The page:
Cyber Security: A step to prevent Ransomware Attacks on Companies

Cyber Security: A Step to Prevent Ransomware Attacks on Companies

By Darshanaa Varne


On May 7th, the Colonial Pipeline, a company that delivers nearly 50% of the fuel used on America’s east coast, had its system compromised by a cyber-attack and had to temporarily shut down the 5,500-mile pipeline of oil. In just a few hours of the attack, the company paid a ransom of over $4 million. This attack by DarkSide was believed to be the largest ransomware attack in the US history on an oil company. Another similar incident occurred in 2021 to JBS, the largest beef supplier in the world. The incident largely impacted the food supply chain in the industry. In order to ensure the confidentiality of their data, the company’s CEO had no choice but to pay up the $11 million ransom as demanded by Revil. Unfortunately, these are not the only two companies that have been victims of ransomware attacks. More and more businesses are being targeted with this malicious act, and every file is vulnerable to encryption.

Cybersecurity, Cyberattacks, and Cyberthreats

These surges in ransomware attacks reinforce the importance of cybersecurity in companies. Cybersecurity protects computers, mobile devices, networks, electronic systems, and servers from cyberattacks. It also defends all categories of data from being damaged or stolen. This includes personal information, protected health information (PHI), personally identifiable information (PII), governmental and industry information systems, intellectual property, and any other sensitive data. There are four main cyberthreats that commonly menace a company.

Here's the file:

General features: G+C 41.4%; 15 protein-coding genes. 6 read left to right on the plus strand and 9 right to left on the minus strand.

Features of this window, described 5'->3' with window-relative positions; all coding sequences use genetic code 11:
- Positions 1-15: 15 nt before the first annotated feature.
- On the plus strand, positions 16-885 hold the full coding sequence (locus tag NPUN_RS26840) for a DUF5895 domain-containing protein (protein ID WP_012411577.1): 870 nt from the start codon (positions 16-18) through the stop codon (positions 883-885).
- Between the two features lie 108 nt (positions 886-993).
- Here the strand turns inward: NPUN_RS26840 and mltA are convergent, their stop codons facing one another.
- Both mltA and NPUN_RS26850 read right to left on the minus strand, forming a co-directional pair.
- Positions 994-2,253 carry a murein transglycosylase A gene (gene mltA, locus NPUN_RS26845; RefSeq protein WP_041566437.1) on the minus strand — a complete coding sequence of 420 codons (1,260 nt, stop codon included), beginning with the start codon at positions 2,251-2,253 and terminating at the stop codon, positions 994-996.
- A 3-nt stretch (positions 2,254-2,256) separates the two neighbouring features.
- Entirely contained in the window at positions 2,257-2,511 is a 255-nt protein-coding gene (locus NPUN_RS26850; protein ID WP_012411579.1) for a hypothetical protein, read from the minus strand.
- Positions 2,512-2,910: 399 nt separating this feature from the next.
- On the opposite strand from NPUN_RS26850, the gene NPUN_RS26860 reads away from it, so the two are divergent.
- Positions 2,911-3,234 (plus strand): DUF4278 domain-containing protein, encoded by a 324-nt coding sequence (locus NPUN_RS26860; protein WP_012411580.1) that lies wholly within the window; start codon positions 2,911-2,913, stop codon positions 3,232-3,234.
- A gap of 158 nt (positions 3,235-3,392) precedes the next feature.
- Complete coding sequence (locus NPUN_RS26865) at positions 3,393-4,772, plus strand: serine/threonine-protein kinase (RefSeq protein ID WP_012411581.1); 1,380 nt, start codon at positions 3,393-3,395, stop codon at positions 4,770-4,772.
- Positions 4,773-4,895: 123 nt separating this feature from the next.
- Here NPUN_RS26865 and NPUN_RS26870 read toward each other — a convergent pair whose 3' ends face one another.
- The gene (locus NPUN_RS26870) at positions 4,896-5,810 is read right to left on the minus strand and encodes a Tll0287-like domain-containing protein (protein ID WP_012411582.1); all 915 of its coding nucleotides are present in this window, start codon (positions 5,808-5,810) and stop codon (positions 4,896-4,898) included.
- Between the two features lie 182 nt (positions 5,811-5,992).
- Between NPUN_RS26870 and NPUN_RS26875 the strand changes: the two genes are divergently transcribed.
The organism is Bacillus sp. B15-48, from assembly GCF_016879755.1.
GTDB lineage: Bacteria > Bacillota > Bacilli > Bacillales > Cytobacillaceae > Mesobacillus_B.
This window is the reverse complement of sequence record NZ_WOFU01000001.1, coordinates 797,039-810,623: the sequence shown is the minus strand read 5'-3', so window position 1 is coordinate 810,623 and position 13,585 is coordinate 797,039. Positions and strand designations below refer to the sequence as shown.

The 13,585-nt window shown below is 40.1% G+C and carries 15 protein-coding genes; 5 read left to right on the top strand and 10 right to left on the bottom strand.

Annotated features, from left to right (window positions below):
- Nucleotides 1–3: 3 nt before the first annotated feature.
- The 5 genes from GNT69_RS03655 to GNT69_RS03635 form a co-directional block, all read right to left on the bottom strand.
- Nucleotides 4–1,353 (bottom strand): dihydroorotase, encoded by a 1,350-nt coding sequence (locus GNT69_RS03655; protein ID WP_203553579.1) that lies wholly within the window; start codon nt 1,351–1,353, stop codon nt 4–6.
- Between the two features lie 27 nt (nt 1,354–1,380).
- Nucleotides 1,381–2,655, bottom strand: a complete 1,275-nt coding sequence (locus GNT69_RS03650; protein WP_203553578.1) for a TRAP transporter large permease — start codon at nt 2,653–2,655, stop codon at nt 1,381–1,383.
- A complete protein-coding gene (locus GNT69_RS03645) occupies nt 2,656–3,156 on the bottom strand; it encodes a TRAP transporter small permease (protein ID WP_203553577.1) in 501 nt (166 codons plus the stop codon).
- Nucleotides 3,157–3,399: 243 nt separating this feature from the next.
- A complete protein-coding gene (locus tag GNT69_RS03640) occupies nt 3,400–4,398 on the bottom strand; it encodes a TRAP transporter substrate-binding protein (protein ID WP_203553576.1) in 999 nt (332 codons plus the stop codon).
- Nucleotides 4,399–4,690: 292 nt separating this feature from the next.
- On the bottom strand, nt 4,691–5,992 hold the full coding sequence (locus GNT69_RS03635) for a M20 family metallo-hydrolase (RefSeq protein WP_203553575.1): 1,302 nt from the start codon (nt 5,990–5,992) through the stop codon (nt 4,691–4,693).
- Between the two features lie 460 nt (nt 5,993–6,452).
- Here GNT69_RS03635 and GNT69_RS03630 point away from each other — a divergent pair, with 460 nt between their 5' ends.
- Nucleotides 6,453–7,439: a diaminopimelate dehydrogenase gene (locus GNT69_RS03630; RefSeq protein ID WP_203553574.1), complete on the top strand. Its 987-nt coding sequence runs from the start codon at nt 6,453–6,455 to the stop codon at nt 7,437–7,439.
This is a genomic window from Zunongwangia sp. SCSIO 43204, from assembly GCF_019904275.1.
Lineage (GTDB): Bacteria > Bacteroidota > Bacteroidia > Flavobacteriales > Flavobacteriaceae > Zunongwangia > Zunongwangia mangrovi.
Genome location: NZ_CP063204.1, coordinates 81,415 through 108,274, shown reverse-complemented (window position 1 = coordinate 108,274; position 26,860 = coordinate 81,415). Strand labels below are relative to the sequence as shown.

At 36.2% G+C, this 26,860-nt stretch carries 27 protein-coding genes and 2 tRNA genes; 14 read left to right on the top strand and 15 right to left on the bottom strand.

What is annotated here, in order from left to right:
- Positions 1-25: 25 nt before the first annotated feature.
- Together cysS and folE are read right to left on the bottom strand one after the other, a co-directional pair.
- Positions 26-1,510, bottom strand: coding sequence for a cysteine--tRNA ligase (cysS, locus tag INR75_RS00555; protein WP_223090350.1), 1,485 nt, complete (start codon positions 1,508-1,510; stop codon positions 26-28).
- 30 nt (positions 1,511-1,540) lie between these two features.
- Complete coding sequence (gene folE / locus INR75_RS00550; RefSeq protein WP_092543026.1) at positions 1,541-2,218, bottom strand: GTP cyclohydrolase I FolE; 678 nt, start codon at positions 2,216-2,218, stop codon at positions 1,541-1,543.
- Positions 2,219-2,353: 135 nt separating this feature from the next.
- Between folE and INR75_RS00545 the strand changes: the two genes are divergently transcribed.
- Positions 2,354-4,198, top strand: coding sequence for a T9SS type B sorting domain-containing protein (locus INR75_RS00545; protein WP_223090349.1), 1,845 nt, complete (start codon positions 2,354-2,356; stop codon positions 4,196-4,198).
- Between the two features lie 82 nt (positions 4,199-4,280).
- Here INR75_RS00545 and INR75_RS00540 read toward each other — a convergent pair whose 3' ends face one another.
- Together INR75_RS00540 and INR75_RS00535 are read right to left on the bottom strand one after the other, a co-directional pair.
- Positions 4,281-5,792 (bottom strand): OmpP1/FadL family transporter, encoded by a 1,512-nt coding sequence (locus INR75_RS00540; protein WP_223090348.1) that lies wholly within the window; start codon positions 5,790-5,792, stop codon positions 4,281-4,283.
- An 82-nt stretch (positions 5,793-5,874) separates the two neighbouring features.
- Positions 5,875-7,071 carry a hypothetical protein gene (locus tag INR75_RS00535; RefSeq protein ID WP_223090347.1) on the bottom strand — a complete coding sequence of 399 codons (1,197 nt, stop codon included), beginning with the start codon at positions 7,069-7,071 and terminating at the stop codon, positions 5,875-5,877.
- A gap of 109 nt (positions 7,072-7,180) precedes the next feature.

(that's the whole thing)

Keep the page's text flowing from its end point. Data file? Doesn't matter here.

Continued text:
Firstly, phishing is the practice of cybercriminals who send fraudulent communications that appear to be legitimate requests from a reputable source. Attackers use this strategy, usually through email, to steal sensitive data such as login credentials, passwords, or credit card information. Next, a Man-in-the-middle (Mitm) attack is a type of eavesdropping attack where attackers insert themselves into the middle of a transaction between two parties to intercept information or divert data. This often occurs while using unsecured public Wi-Fi to handle transactions which may result in bank funds being diverted to the attacker’s account. Thirdly, malware, shorthand for malicious software, is designed by cyberattacks to interfere with an organization’s network. Examples of malware include viruses, spyware, and ransomware. Lastly, a Denial-of-service (Dos) attack is a threat that blocks access of users by temporarily flooding the network with traffic that prevents the legitimate use of the service.

Alternative Ways to Limit the Impact of Ransomware Attacks

There are several ways a company can minimize the damage of a breach in cybersecurity. Companies can employ the usage of cloud storing services to backup files and data on the cloud to avoid completely losing them. Businesses should also use software such as Kaspersky, TotalAV, Wireshark, and Nikto that protects against unauthorized exploitation of systems to ensure the privacy of clients and customers. Lastly, companies may train and educate their employees who handle sensitive data through seminars to cultivate a cyber-resilient community in the workplace. This would also equip employees with basic knowledge to maintain their current defense system efficiently, either through monitoring the networks regularly or keeping the software up-to-date with new versions of updates.

Ultimately, the protection of internet-connected systems is essential to avoid catastrophic consequences due to opportunistic cyberattacks. Organizations should maintain a robust security infrastructure to create a safe space for day-to-day operations and confidently pursue the growth of the company.

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